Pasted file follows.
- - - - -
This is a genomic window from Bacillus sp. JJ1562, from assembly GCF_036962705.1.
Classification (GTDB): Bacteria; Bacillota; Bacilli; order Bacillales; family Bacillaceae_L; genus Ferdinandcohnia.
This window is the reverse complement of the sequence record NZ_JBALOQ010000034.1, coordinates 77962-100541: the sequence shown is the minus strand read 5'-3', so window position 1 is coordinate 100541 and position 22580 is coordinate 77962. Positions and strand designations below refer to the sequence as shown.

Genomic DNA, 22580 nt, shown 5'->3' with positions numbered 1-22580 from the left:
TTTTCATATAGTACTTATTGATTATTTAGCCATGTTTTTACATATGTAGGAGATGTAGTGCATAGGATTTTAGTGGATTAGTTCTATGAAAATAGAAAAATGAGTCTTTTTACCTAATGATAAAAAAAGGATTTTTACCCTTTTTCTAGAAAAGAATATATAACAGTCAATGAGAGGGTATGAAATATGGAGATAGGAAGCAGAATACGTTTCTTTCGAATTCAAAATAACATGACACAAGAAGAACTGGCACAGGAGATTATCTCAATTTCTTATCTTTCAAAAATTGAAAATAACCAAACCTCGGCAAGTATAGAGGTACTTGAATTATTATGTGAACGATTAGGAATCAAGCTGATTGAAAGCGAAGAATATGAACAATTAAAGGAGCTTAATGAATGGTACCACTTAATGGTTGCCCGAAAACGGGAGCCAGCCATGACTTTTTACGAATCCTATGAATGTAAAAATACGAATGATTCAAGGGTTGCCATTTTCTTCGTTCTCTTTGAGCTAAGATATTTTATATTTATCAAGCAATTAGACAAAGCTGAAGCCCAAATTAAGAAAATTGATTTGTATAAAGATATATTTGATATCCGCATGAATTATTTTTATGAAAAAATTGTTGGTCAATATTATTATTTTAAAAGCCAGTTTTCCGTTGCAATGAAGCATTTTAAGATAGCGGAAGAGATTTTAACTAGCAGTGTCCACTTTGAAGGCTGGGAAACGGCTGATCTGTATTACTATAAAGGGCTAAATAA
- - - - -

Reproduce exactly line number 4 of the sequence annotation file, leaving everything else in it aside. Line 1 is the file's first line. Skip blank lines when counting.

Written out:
Genomic DNA, 22580 nt, shown 5'->3' with positions numbered 1-22580 from the left: